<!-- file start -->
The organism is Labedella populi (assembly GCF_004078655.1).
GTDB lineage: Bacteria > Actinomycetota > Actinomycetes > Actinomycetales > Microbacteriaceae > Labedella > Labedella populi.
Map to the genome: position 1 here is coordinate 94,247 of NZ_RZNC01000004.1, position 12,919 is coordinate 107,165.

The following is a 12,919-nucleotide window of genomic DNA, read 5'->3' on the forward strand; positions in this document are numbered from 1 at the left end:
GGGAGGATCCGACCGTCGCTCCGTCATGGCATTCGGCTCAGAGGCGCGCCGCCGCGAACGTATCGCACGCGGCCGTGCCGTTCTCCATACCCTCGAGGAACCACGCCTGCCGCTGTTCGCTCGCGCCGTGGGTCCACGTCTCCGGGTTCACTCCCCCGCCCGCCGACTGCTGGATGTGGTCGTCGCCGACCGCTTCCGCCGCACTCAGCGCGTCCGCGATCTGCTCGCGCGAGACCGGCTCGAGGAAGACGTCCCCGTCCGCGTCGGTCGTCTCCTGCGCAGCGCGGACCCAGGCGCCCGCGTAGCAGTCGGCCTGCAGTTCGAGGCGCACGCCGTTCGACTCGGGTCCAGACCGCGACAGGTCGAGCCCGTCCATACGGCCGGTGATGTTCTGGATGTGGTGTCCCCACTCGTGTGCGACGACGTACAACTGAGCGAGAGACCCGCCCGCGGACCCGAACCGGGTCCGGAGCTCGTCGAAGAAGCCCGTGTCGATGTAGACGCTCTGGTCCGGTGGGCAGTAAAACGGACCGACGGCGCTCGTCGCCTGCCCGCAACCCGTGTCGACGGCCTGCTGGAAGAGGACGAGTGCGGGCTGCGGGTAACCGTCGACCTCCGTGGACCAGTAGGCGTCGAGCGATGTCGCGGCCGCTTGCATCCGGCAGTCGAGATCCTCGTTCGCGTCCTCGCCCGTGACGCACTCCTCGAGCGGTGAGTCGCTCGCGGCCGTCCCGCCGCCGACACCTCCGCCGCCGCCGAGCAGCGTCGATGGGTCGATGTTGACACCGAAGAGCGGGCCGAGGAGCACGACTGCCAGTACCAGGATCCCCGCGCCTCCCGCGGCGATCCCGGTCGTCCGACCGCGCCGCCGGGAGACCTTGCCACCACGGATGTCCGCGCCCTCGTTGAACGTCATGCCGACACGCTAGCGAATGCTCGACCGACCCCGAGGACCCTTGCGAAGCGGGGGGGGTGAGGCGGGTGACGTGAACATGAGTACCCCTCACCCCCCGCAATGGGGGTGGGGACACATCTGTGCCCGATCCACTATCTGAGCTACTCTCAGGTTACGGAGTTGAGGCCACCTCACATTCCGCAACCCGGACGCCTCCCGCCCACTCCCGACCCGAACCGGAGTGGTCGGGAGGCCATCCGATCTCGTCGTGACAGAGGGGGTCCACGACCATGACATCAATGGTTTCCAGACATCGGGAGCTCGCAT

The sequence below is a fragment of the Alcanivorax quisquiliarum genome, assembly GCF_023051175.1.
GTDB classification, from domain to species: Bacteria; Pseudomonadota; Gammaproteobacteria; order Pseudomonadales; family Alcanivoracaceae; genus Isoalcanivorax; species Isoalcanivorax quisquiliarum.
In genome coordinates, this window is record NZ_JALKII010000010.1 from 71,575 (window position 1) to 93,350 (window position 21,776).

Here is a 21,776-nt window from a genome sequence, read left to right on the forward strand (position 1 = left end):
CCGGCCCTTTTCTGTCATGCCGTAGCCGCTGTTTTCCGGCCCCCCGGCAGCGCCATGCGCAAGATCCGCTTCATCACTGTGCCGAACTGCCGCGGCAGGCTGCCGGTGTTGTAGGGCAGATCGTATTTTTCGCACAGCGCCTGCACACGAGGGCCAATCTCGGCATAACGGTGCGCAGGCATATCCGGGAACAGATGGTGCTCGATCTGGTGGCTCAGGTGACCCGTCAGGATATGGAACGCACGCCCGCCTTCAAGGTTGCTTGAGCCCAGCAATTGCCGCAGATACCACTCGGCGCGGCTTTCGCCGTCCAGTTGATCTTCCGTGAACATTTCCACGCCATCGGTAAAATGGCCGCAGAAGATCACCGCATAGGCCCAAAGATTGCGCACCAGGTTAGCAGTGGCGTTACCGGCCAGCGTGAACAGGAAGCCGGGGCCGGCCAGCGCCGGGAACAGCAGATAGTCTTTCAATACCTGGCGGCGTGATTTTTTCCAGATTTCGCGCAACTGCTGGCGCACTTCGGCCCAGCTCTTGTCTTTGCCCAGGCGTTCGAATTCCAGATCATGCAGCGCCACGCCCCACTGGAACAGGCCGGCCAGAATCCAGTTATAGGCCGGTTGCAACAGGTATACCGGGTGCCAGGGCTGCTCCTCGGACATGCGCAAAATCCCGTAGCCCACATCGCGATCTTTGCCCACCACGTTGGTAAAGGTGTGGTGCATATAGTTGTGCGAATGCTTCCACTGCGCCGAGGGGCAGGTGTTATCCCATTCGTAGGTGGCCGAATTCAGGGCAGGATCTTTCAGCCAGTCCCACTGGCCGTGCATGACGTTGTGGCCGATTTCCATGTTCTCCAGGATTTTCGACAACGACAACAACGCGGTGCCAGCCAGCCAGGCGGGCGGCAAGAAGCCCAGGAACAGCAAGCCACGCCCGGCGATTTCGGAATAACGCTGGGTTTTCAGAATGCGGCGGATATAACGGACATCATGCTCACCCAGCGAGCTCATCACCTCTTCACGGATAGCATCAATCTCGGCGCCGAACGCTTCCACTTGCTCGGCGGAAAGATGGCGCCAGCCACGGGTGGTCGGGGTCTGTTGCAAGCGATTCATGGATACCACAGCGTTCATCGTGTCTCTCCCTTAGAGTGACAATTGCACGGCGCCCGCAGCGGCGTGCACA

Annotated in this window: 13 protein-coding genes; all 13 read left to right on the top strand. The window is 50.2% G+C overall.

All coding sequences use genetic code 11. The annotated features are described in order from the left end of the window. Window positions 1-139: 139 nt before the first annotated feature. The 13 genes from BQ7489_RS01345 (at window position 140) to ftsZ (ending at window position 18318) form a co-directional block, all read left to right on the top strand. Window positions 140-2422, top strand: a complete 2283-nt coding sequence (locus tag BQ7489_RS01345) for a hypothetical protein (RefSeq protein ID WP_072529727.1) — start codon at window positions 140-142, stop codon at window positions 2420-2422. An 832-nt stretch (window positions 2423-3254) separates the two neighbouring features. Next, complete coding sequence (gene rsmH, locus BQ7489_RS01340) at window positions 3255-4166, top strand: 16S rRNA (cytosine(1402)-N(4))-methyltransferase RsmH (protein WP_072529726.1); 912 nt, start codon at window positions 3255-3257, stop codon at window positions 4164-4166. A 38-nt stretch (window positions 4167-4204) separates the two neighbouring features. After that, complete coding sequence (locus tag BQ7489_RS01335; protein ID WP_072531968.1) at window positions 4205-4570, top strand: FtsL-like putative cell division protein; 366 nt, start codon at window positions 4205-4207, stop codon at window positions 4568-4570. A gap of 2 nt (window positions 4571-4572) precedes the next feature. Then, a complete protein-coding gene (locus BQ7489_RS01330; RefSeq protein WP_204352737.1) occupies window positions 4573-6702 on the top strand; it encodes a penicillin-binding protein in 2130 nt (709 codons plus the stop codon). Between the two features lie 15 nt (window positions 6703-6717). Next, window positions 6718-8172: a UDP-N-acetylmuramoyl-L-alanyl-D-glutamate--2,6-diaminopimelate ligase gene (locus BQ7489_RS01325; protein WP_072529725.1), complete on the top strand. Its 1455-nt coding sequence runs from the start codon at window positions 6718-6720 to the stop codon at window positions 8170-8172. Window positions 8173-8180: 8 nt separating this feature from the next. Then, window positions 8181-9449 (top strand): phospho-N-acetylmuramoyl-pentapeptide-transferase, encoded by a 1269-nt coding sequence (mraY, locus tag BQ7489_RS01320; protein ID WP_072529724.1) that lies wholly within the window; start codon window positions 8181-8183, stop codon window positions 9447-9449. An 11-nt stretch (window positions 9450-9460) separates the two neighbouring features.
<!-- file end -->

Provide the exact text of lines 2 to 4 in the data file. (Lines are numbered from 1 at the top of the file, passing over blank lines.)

GTDB lineage: Bacteria > Actinomycetota > Actinomycetes > Actinomycetales > Microbacteriaceae > Labedella > Labedella populi.
Map to the genome: position 1 here is coordinate 94,247 of NZ_RZNC01000004.1, position 12,919 is coordinate 107,165.

The following is a 12,919-nucleotide window of genomic DNA, read 5'->3' on the forward strand; positions in this document are numbered from 1 at the left end: